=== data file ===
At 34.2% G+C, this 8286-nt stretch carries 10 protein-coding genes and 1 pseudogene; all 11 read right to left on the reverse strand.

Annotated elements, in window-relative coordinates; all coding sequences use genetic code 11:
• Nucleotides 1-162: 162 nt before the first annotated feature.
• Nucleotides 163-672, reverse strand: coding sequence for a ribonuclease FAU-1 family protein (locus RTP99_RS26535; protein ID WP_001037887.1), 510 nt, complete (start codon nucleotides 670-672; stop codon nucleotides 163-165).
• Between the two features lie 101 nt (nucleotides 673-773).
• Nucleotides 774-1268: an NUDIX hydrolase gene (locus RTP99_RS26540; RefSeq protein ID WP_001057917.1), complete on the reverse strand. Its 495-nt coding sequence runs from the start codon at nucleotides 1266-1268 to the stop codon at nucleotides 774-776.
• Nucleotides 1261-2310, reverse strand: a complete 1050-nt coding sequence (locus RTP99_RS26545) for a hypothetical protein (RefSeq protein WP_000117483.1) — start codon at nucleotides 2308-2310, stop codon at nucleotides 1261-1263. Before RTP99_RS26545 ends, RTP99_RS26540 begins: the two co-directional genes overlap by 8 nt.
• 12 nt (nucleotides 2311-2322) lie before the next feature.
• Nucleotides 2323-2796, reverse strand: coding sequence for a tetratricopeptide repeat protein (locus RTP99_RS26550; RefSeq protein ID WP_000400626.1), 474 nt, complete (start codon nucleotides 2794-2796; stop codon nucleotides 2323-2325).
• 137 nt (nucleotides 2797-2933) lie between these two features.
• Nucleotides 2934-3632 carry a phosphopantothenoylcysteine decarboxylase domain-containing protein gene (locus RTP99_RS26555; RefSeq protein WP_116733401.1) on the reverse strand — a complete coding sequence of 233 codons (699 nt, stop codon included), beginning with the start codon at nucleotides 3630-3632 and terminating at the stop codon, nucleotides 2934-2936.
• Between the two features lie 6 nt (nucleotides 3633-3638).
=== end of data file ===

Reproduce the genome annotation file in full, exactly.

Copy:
At 34.2% G+C, this 8286-nt stretch carries 10 protein-coding genes and 1 pseudogene; all 11 read right to left on the reverse strand.

Annotated elements, in window-relative coordinates; all coding sequences use genetic code 11:
• Nucleotides 1-162: 162 nt before the first annotated feature.
• Nucleotides 163-672, reverse strand: coding sequence for a ribonuclease FAU-1 family protein (locus RTP99_RS26535; protein ID WP_001037887.1), 510 nt, complete (start codon nucleotides 670-672; stop codon nucleotides 163-165).
• Between the two features lie 101 nt (nucleotides 673-773).
• Nucleotides 774-1268: an NUDIX hydrolase gene (locus RTP99_RS26540; RefSeq protein ID WP_001057917.1), complete on the reverse strand. Its 495-nt coding sequence runs from the start codon at nucleotides 1266-1268 to the stop codon at nucleotides 774-776.
• Nucleotides 1261-2310, reverse strand: a complete 1050-nt coding sequence (locus RTP99_RS26545) for a hypothetical protein (RefSeq protein WP_000117483.1) — start codon at nucleotides 2308-2310, stop codon at nucleotides 1261-1263. Before RTP99_RS26545 ends, RTP99_RS26540 begins: the two co-directional genes overlap by 8 nt.
• 12 nt (nucleotides 2311-2322) lie before the next feature.
• Nucleotides 2323-2796, reverse strand: coding sequence for a tetratricopeptide repeat protein (locus RTP99_RS26550; RefSeq protein ID WP_000400626.1), 474 nt, complete (start codon nucleotides 2794-2796; stop codon nucleotides 2323-2325).
• 137 nt (nucleotides 2797-2933) lie between these two features.
• Nucleotides 2934-3632 carry a phosphopantothenoylcysteine decarboxylase domain-containing protein gene (locus RTP99_RS26555; RefSeq protein WP_116733401.1) on the reverse strand — a complete coding sequence of 233 codons (699 nt, stop codon included), beginning with the start codon at nucleotides 3630-3632 and terminating at the stop codon, nucleotides 2934-2936.
• Between the two features lie 6 nt (nucleotides 3633-3638).